STEVE McQueen had a reputation as a hellraiser but according to his son, Chad, he was a great father. “Every other kid wanted him as their dad so he must have been doing something right.”
In between shooting the Hollywood films that made him an international star and the world’s highest-paid actor in the 1970s, McQueen fathered two children, Chad and his sister, Terry.
He took time off to teach them to ride motorcycles and to swim. Chad McQueen, 56, recalls that one of his father’s favourite stunts was to run at full tilt into the family’s swimming pool at their Los Angeles home so for a few fleeting seconds he appeared to be walking on water.
“He made us laugh out loud,” says Chad. “They were good times.”
Chad runs McQueen Racing, which licenses cars, motorcycles and clothing carrying the McQueen brand, as well as producing films and participating in motor-sport-related events. He also makes public appearances to raise money for charity.
His father’s films, including The Great Escape and The Magnificent Seven, are still watched by millions. The star died aged 50 after an operation at a clinic in Mexico in 1980 to remove a tumour. Chad also lost his sister to a rare congenital illness.
Chad’s own interest in cars began when he was very young. “Because I had dyslexia, my mum and my dad really taught me how to read with car magazines — the only thing I really gave a damn about was cars.
“My first car was a ’49 Chevy truck, 3100, restored in British racing green. I worked at a gas station for two years to repay my dad the 2,500 bucks he lent me to buy it.
“When I was 10 we spent the summer with Dad in France, where he was filming [the motor racing movie] Le Mans. At the track, he swings open the door of this Porsche [racing car], waved me over and sat me on his lap. To me it seemed like we were going a million miles an hour, but I don’t think he actually went much over 120. For one split second, when we were driving, my dad took his hands off the wheel, so I was steering.
“His love of cars was so infectious, it screwed me up for life.”
Chad McQueen followed his father into acting and motor sport. He appeared in films mainly in the 1980s and 1990s, including New York Cop and The Karate Kid, and won an award for a TV documentary called Filming at Speed. He raced until his career was ended by a near-fatal accident while he was practising for the 24 Hours of Daytona in 2006.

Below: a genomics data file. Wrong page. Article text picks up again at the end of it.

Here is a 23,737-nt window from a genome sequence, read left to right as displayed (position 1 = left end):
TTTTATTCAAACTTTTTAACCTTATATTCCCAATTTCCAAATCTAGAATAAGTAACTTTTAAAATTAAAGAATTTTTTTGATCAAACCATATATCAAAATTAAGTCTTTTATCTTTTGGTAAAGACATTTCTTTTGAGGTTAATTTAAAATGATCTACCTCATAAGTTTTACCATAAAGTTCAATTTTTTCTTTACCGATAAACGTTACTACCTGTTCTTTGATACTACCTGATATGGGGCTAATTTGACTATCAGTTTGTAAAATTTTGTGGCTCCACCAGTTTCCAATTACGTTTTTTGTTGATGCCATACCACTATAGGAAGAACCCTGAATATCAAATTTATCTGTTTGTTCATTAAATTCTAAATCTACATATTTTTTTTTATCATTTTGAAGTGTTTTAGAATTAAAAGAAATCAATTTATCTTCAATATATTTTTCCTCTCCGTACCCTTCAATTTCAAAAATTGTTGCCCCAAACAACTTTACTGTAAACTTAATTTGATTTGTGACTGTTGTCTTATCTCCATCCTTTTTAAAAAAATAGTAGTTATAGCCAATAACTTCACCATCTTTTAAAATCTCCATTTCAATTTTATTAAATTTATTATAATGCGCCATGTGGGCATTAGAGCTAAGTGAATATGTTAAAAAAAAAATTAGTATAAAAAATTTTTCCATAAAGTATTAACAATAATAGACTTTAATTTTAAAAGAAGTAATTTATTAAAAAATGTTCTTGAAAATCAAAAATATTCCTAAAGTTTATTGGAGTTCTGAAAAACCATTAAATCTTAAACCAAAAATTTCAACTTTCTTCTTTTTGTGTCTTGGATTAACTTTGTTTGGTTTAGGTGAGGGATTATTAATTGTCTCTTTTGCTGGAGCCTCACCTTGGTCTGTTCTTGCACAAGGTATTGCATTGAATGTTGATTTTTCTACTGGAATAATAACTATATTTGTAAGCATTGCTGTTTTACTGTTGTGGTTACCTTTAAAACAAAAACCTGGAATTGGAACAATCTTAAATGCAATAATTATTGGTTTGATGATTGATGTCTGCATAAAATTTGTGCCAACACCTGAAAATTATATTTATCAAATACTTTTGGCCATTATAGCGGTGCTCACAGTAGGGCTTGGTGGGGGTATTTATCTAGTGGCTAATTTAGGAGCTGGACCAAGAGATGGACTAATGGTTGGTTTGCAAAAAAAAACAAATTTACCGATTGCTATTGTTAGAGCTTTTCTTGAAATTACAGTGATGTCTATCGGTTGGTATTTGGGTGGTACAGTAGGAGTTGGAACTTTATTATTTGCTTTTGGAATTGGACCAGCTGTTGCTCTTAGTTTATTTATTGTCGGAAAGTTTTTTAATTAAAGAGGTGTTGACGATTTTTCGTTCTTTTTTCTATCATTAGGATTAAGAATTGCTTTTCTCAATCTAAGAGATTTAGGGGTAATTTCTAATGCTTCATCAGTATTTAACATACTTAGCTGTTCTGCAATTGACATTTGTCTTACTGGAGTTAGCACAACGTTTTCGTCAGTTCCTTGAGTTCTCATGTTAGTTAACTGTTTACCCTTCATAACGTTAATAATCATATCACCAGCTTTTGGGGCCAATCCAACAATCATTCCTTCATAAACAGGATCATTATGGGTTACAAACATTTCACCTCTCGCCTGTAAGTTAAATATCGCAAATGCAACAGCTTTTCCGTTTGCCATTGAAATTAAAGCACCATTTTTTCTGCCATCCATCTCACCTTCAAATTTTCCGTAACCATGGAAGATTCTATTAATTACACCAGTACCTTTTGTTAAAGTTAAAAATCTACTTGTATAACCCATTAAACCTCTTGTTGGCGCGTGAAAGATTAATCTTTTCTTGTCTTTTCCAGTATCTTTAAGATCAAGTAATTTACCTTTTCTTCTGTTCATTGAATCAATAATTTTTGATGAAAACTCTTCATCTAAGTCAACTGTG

“I believe I cut a tyre. It could have been driver error. I can’t remember, dude. I hit awful hard, but, yeah, I lost the car and went and hit the back wall and everything came in on me. I was comatose for 3½ weeks, broke my neck, broke my left leg, basically both the tibia and fibula. Yeah, broken arm, all my ribs on the right side, collapsed lung.
“At Le Mans, he swings open the door of this Porsche, waved me over and sat me on his lap . . . I don’t think he went much over 120”
“I was 138lb [9st 8lb] when I got out of the hospital, so it took years to get back to where I’m riding bicycles and driving again. I only knew I was better when [my kids] started treating me like rubbish again. I said, ‘Aha, I’m back.’”
He still suffers pain from his accident and from metal implants in his neck and back, and he wears sunglasses to mask damage to his eye. “Dad left me a piece of property next door to our old house [in Malibu], so I built on that when I was 25 years old. But I’ve got to tell you, with my injuries, going back to [Malibu] and that [oceanside] damp, I go for a couple days, and it’s like going back to the hurt locker. I’ve been spending a lot of my time in the Palm Springs area, Palm Desert. It’s a little drier there.
“Would I change anything? No, I wouldn’t. Motor sport is the strongest drug in the world.”
McQueen has three children of his own, Steven (28, an actor), Madison (20, an actor, fashion designer and photographer) and Chase (22, a footballer who has played for US and UK teams, including Cheshunt FC).
Losing his own father at a young age had a lasting effect, Chad says. “I think when you lose a parent, you think about them every day. I don’t think that goes away.
“Trying to get all three of my kids under one roof for Father’s Day is getting harder, but hopefully I’ll be with all of them.”
Steve McQueen was ill for a year before he died with mesothelioma, a lung cancer caused by inhaling asbestos, and in that time he became a devout Christian.
“My dad knew the end was coming, and I remember [the evangelist] Billy Graham came to the house — I think Dad was finding his way to go to the next place. I remember, he would wake me up at seven in the morning to go to church, which never happened before he got ill. So I think he was looking for peace.
“I don’t worship regularly, but I do believe in a higher power, for sure. Somebody was definitely watching over me when I had my boo-boo [at Daytona].”
Steve McQueen’s film Le Mans — about the annual endurance race that is staged last weekend — is cited by top motor-sport drivers, including Allan McNish, a three-time Le Mans winner, and Tom Kristensen, a nine-time winner, as their inspiration.
“These days I can go to racetracks around the world, which I do, and [I meet] a driver who is perhaps 15 years old and he says, ‘Oh, I love Le Mans,’” says Chad. “That’s who my dad wanted to reach. That’s who mattered, and it’s why it has become such a cult classic for the racing community and motor-sport fans.”
Steve McQueen: The Man & Le Mans is on DVD and Blu-ray
Click to buy from Amazon.co.uk (sponsored)
Chad McQueen: my life in cars
- 1970 Porsche 917K (when he was 10)
- 1977 Chevrolet 3100 truck
- 2000 Porsche 908/2
- 2016 Ford Mustang
- 2016 Jaguar XKS
- 2017 Porsche Panamera GTS
- My dream car Porsche 1958 Speedster Super — he already owns it